And if this doesn’t scare you when you’re tablet-shopping, nothing will. Just this week, another Android tablet is hitting the market, The ViewSonic ViewPad 7E: yet another tablet that I could like.  It has a 7-inch screen — I do like the smaller form factor because it’s much easier to carry. It has a reasonable set of features — WiFi, Bluetooth, not bad screen resolution (800x600 pixels). There's also a reasonable version of the Android operating system and, according to Geek.com, a $200 price.

But like a number of low-cost tablets, including the much vaunted Amazon Kindle Fire, it doesn’t have the Android Market, and therein lays one of the schizophrenic problems in buying an Android tablet. Imagine going to a grocery store and finding empty shelves save occasional cans of off-brand food.  Or shopping in a Soviet-era department store.  It’s not quite that bad for people buying tablets that don’t have access to the Android Market, but it would be better for you if you have access to it.

The Android Market has access to over 200,000 apps — perhaps more by some counts — and it gives Android tablet and phone owners access to the greatest diversity of apps designed for use on Android systems. Not only are there more apps, the key apps in the Android world are all in the Android Market, including all the mobile apps in the Google family: Docs, Maps, Voice, Translate, Books, Earth, Shopper — you get the idea. 

For your tablet to qualify for the Android Market, its manufacturer must pass Google’s Android Compatibility Program, which defines the Android platform’s tech specifications and ensures that apps developed for Android will run properly. If it doesn’t pass, then you need to look elsewhere for an app market. Few app developers try selling their apps directly to the public. Technically it can be done, but a marketplace appears to be a better strategy for selling goods.

Other app stores have sprung up— Getjar and 1Mobile are among the better known (I’ll get to Amazon’s store in a moment) — and they list various Google apps.  Your first reaction may be “Great. Who needs the Android Market anyhow?”  But when you download an app such as Google Docs, and you get an error message saying essentially, “Sorry, Charlie, this app needs the Android Market to install properly,” then you understand the lock that the Android App Market has on many of the key apps for your device.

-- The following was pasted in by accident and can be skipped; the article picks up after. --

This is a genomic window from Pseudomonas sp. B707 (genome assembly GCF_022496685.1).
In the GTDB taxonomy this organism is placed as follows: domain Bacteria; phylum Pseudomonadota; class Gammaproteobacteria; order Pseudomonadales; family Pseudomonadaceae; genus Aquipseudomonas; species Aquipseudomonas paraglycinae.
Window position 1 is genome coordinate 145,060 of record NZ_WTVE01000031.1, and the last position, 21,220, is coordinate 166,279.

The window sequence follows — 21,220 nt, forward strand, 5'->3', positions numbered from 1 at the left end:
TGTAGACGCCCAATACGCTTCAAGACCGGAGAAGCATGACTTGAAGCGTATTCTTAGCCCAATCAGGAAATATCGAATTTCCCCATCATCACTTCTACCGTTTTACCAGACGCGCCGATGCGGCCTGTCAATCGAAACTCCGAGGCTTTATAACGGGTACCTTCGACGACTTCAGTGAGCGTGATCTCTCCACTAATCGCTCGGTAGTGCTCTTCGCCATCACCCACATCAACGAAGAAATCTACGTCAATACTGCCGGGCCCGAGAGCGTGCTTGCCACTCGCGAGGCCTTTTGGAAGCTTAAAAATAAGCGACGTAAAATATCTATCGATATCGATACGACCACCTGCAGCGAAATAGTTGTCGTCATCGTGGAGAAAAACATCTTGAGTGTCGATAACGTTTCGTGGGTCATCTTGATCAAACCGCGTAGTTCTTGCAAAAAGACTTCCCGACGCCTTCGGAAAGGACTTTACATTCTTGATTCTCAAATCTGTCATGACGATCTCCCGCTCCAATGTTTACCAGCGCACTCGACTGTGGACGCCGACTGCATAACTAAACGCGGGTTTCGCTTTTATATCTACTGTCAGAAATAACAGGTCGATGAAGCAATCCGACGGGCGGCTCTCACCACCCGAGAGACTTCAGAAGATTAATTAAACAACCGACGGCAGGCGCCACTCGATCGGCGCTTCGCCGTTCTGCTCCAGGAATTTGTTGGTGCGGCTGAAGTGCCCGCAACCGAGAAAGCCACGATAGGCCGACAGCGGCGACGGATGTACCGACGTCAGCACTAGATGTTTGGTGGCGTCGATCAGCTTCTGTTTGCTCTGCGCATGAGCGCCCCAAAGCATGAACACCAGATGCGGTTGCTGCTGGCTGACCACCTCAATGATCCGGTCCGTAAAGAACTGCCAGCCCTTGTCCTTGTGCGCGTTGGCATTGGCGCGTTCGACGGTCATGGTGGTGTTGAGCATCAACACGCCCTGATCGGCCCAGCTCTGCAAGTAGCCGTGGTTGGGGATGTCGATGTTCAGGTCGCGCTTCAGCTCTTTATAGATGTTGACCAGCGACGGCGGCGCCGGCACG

A few cracks are appearing in the Android Market dominance. The Dolphin web browser, with its 9 million users among the most popular Android browsers and newly available for Apple iPads and iPhones, chose to introduce its newest version on the Getjar store site. According to the San Francisco-based company’s PR agency, Dolphin chose Getjar for its update to reach a different international demographic from the Android Market, but the browser is now available on all Android app markets.

The difference-maker in any discussion about app markets may well be the Amazon Appstore. The Viewsonic Viewpad has it, as do most if not all tablets that do not qualify for Android’s app store.  Although the total number of apps is unknown, Amazon is clearly beefing up its content on every front to compete with the Android store, and to offer a compelling app selection to the millions expecting to purchase the new Amazon Kindle Fire tablet; the Fire makes its debut on Nov. 15.

To see how well the Amazon Appstore stacked up, I looked in the store for the 20 top Android apps listed by Inside Business, and 20 of the 50 top apps listed by PC Magazine (there were many duplications). The comparison showed that roughly half of all 40 apps combined were not in the Amazon store, although several alternatives were available for the missing apps. (For a rundown of what I found, please click here.)

Is there an easy conclusion? It’s probably this: if you’re a casual dabbler in the technology world, if you just want to browse the Internet, check emails, search for a movie location, etc., then probably any tablet will do. If you’re used to the services available to Android users, or you need apps that work cross-platform between Android, iDevices, PCs, and Macs, you probably should get a tablet with the Android Market installed.